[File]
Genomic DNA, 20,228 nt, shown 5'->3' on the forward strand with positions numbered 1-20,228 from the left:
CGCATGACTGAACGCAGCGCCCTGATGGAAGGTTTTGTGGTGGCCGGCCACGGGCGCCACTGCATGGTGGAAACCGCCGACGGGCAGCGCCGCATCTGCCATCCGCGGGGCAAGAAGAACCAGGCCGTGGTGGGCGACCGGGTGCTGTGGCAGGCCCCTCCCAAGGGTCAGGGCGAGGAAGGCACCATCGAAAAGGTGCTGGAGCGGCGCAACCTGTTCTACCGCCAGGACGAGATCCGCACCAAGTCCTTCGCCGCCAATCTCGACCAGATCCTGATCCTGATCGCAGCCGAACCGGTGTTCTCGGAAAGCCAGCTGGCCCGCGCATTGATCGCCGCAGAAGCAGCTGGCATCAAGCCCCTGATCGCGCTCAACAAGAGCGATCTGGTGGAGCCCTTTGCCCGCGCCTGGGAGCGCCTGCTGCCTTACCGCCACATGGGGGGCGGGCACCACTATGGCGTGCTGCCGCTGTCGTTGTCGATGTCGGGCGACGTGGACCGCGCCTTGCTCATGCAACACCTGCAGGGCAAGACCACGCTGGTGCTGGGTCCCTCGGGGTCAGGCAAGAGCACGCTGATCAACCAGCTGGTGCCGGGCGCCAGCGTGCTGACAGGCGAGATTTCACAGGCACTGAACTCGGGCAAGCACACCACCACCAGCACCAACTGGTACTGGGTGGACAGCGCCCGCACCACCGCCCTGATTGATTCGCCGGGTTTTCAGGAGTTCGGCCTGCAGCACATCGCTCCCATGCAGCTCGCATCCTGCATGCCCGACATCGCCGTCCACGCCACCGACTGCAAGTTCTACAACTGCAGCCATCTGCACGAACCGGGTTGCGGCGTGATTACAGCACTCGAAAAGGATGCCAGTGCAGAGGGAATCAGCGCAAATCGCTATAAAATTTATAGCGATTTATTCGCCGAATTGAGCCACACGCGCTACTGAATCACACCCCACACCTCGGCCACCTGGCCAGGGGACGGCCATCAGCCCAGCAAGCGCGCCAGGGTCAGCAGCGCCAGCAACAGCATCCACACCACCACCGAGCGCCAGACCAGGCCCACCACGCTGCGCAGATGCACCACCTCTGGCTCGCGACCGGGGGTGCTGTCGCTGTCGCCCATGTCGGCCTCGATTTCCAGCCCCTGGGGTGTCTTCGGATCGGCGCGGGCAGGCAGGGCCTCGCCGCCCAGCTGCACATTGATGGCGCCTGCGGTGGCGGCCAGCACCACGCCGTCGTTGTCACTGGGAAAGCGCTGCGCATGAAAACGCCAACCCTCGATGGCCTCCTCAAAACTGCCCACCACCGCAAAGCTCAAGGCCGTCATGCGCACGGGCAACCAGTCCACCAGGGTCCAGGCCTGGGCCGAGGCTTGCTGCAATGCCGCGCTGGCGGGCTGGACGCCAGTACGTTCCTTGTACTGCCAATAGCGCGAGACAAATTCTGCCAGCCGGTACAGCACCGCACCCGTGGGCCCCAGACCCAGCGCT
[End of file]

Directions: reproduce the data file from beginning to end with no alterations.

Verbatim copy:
Genomic DNA, 20,228 nt, shown 5'->3' on the forward strand with positions numbered 1-20,228 from the left:
CGCATGACTGAACGCAGCGCCCTGATGGAAGGTTTTGTGGTGGCCGGCCACGGGCGCCACTGCATGGTGGAAACCGCCGACGGGCAGCGCCGCATCTGCCATCCGCGGGGCAAGAAGAACCAGGCCGTGGTGGGCGACCGGGTGCTGTGGCAGGCCCCTCCCAAGGGTCAGGGCGAGGAAGGCACCATCGAAAAGGTGCTGGAGCGGCGCAACCTGTTCTACCGCCAGGACGAGATCCGCACCAAGTCCTTCGCCGCCAATCTCGACCAGATCCTGATCCTGATCGCAGCCGAACCGGTGTTCTCGGAAAGCCAGCTGGCCCGCGCATTGATCGCCGCAGAAGCAGCTGGCATCAAGCCCCTGATCGCGCTCAACAAGAGCGATCTGGTGGAGCCCTTTGCCCGCGCCTGGGAGCGCCTGCTGCCTTACCGCCACATGGGGGGCGGGCACCACTATGGCGTGCTGCCGCTGTCGTTGTCGATGTCGGGCGACGTGGACCGCGCCTTGCTCATGCAACACCTGCAGGGCAAGACCACGCTGGTGCTGGGTCCCTCGGGGTCAGGCAAGAGCACGCTGATCAACCAGCTGGTGCCGGGCGCCAGCGTGCTGACAGGCGAGATTTCACAGGCACTGAACTCGGGCAAGCACACCACCACCAGCACCAACTGGTACTGGGTGGACAGCGCCCGCACCACCGCCCTGATTGATTCGCCGGGTTTTCAGGAGTTCGGCCTGCAGCACATCGCTCCCATGCAGCTCGCATCCTGCATGCCCGACATCGCCGTCCACGCCACCGACTGCAAGTTCTACAACTGCAGCCATCTGCACGAACCGGGTTGCGGCGTGATTACAGCACTCGAAAAGGATGCCAGTGCAGAGGGAATCAGCGCAAATCGCTATAAAATTTATAGCGATTTATTCGCCGAATTGAGCCACACGCGCTACTGAATCACACCCCACACCTCGGCCACCTGGCCAGGGGACGGCCATCAGCCCAGCAAGCGCGCCAGGGTCAGCAGCGCCAGCAACAGCATCCACACCACCACCGAGCGCCAGACCAGGCCCACCACGCTGCGCAGATGCACCACCTCTGGCTCGCGACCGGGGGTGCTGTCGCTGTCGCCCATGTCGGCCTCGATTTCCAGCCCCTGGGGTGTCTTCGGATCGGCGCGGGCAGGCAGGGCCTCGCCGCCCAGCTGCACATTGATGGCGCCTGCGGTGGCGGCCAGCACCACGCCGTCGTTGTCACTGGGAAAGCGCTGCGCATGAAAACGCCAACCCTCGATGGCCTCCTCAAAACTGCCCACCACCGCAAAGCTCAAGGCCGTCATGCGCACGGGCAACCAGTCCACCAGGGTCCAGGCCTGGGCCGAGGCTTGCTGCAATGCCGCGCTGGCGGGCTGGACGCCAGTACGTTCCTTGTACTGCCAATAGCGCGAGACAAATTCTGCCAGCCGGTACAGCACCGCACCCGTGGGCCCCAGACCCAGCGCT